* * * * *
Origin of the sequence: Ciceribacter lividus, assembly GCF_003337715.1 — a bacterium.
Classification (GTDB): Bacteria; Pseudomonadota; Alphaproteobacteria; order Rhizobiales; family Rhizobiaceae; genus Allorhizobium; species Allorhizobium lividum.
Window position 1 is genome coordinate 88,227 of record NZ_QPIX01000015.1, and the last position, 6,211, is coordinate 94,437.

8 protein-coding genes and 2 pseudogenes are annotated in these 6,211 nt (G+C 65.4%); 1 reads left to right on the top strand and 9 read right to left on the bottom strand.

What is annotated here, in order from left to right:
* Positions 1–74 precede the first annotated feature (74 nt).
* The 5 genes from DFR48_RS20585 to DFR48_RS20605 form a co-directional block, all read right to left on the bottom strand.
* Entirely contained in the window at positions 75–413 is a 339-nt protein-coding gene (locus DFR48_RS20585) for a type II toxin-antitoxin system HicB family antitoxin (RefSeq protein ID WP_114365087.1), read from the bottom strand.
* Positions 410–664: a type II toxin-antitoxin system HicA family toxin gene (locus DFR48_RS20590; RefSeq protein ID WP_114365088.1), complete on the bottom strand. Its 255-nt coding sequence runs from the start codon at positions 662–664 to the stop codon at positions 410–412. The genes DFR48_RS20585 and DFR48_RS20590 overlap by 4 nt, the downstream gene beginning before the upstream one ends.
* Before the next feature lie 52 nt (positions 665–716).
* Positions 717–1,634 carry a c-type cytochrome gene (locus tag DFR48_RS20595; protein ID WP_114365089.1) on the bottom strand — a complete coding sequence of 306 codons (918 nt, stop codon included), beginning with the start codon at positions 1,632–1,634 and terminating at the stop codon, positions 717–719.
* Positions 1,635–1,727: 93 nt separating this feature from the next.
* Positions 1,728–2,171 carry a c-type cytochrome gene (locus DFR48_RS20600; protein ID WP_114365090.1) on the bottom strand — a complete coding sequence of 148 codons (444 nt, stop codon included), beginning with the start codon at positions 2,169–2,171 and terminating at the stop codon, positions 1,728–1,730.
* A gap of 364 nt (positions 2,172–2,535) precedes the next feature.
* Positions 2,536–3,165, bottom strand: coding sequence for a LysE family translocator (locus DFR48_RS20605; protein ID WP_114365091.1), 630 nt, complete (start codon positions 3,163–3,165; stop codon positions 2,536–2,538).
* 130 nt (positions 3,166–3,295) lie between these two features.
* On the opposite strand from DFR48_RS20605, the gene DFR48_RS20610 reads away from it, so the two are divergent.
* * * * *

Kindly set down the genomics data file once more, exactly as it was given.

Origin of the sequence: Ciceribacter lividus, assembly GCF_003337715.1 — a bacterium.
Classification (GTDB): Bacteria; Pseudomonadota; Alphaproteobacteria; order Rhizobiales; family Rhizobiaceae; genus Allorhizobium; species Allorhizobium lividum.
Window position 1 is genome coordinate 88,227 of record NZ_QPIX01000015.1, and the last position, 6,211, is coordinate 94,437.

8 protein-coding genes and 2 pseudogenes are annotated in these 6,211 nt (G+C 65.4%); 1 reads left to right on the top strand and 9 read right to left on the bottom strand.

What is annotated here, in order from left to right:
* Positions 1–74 precede the first annotated feature (74 nt).
* The 5 genes from DFR48_RS20585 to DFR48_RS20605 form a co-directional block, all read right to left on the bottom strand.
* Entirely contained in the window at positions 75–413 is a 339-nt protein-coding gene (locus DFR48_RS20585) for a type II toxin-antitoxin system HicB family antitoxin (RefSeq protein ID WP_114365087.1), read from the bottom strand.
* Positions 410–664: a type II toxin-antitoxin system HicA family toxin gene (locus DFR48_RS20590; RefSeq protein ID WP_114365088.1), complete on the bottom strand. Its 255-nt coding sequence runs from the start codon at positions 662–664 to the stop codon at positions 410–412. The genes DFR48_RS20585 and DFR48_RS20590 overlap by 4 nt, the downstream gene beginning before the upstream one ends.
* Before the next feature lie 52 nt (positions 665–716).
* Positions 717–1,634 carry a c-type cytochrome gene (locus tag DFR48_RS20595; protein ID WP_114365089.1) on the bottom strand — a complete coding sequence of 306 codons (918 nt, stop codon included), beginning with the start codon at positions 1,632–1,634 and terminating at the stop codon, positions 717–719.
* Positions 1,635–1,727: 93 nt separating this feature from the next.
* Positions 1,728–2,171 carry a c-type cytochrome gene (locus DFR48_RS20600; protein ID WP_114365090.1) on the bottom strand — a complete coding sequence of 148 codons (444 nt, stop codon included), beginning with the start codon at positions 2,169–2,171 and terminating at the stop codon, positions 1,728–1,730.
* A gap of 364 nt (positions 2,172–2,535) precedes the next feature.
* Positions 2,536–3,165, bottom strand: coding sequence for a LysE family translocator (locus DFR48_RS20605; protein ID WP_114365091.1), 630 nt, complete (start codon positions 3,163–3,165; stop codon positions 2,536–2,538).
* 130 nt (positions 3,166–3,295) lie between these two features.
* On the opposite strand from DFR48_RS20605, the gene DFR48_RS20610 reads away from it, so the two are divergent.